The cremated remains were out of storage at last, escorted into town by state troopers, San Antonio police and Bexar County sheriff’s deputies after a ride of more than 500 miles across West Texas, to be interred with full military honors.

Veterans usually get such treatment days after their deaths surrounded by family, but not these men. They died with no one to claim them and were placed in the basement of the Potter County Courthouse in Amarillo.
Aviation Electronic Tech 2nd Class Petty Officer Coy Washington Black
Tech Sgt. Dana Dean Milton Jr.
Navy Aviation Recruit George Machoul Aswad II, 58.
Army Pfc. Andrew Benson Bramlett, 61.
Army Pvt. Robert Pete Brunner, 71.
Navy Seaman Everett Earl Criss, 71.
Army Pfc. Don Stewart, 83.
Marine Pfc. Floyd Ray White, 65.

Sunday, December 10, 2017

Nevada Honors 13 Veterans With Proper Burial

Military funeral honors men who served during World War II, Korea, Vietnam

Nevada Appeal
Steve Ranson
December 8, 2017

FERNLEY — Each veteran could have been someone's brother, son or husband, yet for some reason beyond their control, they became forgotten after they died.

The Patriot Guard marches toward the ceremonial area with U.S. flags Steve Ranson
With their custom-made urns lined up like soldiers in formation, a folded flag leaned against the middle urns, symbolic of their service to their country during one of three wars: World War II, Korea or Vietnam.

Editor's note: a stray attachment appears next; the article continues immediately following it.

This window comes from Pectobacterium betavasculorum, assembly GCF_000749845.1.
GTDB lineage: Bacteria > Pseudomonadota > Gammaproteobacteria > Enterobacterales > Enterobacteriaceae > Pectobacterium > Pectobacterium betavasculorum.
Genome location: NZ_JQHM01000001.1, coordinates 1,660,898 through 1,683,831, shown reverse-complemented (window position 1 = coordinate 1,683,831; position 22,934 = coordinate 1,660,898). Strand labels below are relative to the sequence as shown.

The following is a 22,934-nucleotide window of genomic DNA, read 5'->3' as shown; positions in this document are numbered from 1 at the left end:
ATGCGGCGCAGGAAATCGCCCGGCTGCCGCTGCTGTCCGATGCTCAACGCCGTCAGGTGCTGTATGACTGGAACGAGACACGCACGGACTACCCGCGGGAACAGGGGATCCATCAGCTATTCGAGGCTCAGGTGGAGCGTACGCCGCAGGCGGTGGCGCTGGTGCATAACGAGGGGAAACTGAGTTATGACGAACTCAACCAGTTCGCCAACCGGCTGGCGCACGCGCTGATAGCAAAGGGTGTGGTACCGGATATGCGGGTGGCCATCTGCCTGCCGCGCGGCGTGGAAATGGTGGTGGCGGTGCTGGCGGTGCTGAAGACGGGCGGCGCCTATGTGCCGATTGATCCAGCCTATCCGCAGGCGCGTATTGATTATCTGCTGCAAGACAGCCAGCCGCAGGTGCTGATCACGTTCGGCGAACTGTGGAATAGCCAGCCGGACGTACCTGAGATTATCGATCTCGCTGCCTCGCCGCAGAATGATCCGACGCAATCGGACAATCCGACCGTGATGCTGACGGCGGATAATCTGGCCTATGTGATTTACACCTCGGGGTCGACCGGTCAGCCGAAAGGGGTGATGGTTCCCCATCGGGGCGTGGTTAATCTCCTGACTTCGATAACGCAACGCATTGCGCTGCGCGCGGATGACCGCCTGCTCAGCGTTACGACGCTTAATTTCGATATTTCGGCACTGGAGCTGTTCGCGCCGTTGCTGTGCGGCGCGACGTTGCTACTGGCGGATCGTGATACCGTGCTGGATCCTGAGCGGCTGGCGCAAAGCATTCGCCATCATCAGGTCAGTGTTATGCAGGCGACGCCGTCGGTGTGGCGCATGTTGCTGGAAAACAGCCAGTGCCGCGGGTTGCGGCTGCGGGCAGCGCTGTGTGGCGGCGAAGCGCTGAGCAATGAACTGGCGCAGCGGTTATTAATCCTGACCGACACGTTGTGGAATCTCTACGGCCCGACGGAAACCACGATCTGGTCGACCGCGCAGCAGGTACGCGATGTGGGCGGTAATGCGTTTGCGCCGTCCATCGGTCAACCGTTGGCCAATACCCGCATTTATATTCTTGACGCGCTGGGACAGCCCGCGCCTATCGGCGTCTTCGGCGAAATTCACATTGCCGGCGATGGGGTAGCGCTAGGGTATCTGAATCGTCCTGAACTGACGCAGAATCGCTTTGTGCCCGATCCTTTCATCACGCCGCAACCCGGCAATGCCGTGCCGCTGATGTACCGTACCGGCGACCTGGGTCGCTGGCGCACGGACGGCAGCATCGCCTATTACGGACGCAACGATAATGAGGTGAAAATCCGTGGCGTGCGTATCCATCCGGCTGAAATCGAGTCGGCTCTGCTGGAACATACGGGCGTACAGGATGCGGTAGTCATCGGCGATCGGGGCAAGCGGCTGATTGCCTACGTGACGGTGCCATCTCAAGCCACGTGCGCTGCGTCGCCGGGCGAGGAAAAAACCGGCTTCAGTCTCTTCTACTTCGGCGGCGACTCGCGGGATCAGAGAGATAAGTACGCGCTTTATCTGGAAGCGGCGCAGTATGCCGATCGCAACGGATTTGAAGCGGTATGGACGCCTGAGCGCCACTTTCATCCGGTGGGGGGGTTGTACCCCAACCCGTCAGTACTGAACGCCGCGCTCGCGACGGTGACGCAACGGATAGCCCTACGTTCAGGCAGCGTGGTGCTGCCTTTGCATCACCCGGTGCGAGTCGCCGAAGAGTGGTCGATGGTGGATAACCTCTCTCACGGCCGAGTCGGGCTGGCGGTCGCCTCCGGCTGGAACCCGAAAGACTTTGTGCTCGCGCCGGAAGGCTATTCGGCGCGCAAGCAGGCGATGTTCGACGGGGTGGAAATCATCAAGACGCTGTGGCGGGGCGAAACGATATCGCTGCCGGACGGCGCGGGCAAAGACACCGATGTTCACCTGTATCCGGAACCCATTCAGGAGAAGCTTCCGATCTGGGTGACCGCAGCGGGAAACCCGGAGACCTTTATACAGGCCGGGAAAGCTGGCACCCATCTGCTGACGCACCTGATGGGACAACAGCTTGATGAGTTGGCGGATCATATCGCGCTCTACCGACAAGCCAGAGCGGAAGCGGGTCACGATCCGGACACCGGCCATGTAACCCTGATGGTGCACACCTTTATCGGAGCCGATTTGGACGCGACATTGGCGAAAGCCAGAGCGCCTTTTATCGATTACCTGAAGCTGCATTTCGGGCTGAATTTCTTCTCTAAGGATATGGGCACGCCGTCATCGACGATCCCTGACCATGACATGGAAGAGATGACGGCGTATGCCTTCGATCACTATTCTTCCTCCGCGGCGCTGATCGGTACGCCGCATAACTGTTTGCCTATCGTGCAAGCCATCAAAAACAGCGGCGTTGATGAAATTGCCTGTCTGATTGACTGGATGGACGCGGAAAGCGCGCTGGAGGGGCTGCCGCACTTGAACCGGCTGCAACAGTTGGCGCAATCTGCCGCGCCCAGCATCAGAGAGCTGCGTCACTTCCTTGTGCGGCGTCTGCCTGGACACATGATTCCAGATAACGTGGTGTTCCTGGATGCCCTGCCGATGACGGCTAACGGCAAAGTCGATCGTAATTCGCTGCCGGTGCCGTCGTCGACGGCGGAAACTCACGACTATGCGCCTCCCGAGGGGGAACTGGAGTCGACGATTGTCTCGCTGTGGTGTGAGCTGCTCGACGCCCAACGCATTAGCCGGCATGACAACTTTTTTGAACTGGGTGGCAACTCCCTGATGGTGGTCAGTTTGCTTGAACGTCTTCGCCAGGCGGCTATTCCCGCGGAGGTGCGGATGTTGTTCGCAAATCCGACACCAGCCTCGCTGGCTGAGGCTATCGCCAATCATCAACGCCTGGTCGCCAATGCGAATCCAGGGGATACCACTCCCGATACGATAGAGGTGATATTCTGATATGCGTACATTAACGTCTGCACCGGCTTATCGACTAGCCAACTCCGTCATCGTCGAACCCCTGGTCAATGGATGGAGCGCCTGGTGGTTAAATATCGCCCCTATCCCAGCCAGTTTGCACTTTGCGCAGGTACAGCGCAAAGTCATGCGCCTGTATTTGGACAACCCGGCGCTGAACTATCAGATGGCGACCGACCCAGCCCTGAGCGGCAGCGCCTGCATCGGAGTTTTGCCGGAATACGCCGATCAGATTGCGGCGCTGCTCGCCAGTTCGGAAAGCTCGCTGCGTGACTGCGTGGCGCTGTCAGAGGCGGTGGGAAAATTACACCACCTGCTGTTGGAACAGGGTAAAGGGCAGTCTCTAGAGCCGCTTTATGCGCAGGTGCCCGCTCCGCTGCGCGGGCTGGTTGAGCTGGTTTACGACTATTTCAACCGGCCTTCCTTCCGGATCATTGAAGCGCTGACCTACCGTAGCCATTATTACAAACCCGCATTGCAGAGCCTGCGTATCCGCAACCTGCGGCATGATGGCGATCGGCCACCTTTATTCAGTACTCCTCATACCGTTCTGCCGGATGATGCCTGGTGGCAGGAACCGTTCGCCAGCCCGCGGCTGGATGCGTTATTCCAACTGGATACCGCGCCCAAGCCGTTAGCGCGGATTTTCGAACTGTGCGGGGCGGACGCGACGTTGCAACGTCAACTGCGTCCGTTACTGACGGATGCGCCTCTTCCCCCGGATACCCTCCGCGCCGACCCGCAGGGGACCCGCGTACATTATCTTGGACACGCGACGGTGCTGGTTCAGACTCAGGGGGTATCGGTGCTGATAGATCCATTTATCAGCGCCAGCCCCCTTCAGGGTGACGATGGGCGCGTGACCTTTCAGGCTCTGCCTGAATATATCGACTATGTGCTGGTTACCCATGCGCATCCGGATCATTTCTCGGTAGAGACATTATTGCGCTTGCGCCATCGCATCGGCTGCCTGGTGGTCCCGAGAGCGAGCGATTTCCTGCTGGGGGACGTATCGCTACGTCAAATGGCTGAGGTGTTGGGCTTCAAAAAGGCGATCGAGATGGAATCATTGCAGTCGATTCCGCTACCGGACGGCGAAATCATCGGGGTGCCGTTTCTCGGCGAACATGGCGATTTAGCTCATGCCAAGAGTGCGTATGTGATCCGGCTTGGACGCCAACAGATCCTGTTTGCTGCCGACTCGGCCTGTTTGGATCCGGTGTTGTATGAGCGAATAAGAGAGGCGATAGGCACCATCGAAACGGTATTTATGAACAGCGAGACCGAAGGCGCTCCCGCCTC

The Nevada Veterans Coalition conducted its sixth Missing in Nevada funeral at the Northern Nevada Veterans Memorial Cemetery with military honors Friday to remember 13 men who never received the proper burial after they died. Some of remains sat on a shelf — covered with thick dust — for decades until testing determined the identity of each veteran. Of the 13 men, 11 served during World War II and one each from Korea and Vietnam, while the oldest veteran was 87 years old when he died.

WWII — Thomas Anderson (1920-1977), U.S. Army 1940–1945.
WWII —James Betancourt (1926-1993), U.S. Navy 1944–1944.
WWII— John Bohm (1925-1979), U.S. Navy 1942– 1946.
WWII —James Brady (1915-1972), U.S. Army 1942–1946.
WWII— Joe Brown (1905-1987), U.S. Army 1942–1944.
Vietnam — Dale Carrigan (1950-1986), U.S. Army 1968 – 1970.
WWII — George Carson (1917-2004), U.S. Army 1944 –1946.
Korean —Paul Cole (1937-1997), U.S. Air Force 1954–1962.
WWII —Willie Crumpler (1902-1977) served in the U.S. Army 1942–1943.
WWII — Howard Davis (1909-1990), U.S. Army 1944–1946.
WWII —Edgar Erickson (1920-1992), U.S. Army 1940–1945.
WWII — Sherwood Jerome (1926-1992), U.S. Army 1944–1954.
WWII — Clyde Matthews (1906-1990), U.S. Navy/US ARNG 1926-1936/1940-1943.

Saturday, September 30, 2017

Civil War Veteran No Longer Missing in America

Civil War veteran finally laid to rest more than 100 years after his death
Kitsap Sun
Julianne Stanford 
Sept. 28, 2017